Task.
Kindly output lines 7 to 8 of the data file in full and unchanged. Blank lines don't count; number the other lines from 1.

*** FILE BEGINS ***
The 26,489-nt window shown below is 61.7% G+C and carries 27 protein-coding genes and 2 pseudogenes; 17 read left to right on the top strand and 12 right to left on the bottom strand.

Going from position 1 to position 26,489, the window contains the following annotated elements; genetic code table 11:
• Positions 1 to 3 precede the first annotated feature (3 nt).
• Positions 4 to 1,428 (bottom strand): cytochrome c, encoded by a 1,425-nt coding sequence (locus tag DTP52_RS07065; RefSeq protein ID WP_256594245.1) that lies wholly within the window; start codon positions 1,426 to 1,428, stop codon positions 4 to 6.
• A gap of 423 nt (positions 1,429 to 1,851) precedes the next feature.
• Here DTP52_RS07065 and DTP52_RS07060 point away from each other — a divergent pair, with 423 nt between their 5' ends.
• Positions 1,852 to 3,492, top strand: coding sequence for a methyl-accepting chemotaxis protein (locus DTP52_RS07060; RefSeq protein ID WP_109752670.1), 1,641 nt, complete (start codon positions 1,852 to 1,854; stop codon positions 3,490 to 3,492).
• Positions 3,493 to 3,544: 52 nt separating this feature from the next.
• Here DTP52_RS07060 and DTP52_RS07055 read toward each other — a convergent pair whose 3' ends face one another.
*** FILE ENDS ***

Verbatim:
• Positions 1,852 to 3,492, top strand: coding sequence for a methyl-accepting chemotaxis protein (locus DTP52_RS07060; RefSeq protein ID WP_109752670.1), 1,641 nt, complete (start codon positions 1,852 to 1,854; stop codon positions 3,490 to 3,492).
• Positions 3,493 to 3,544: 52 nt separating this feature from the next.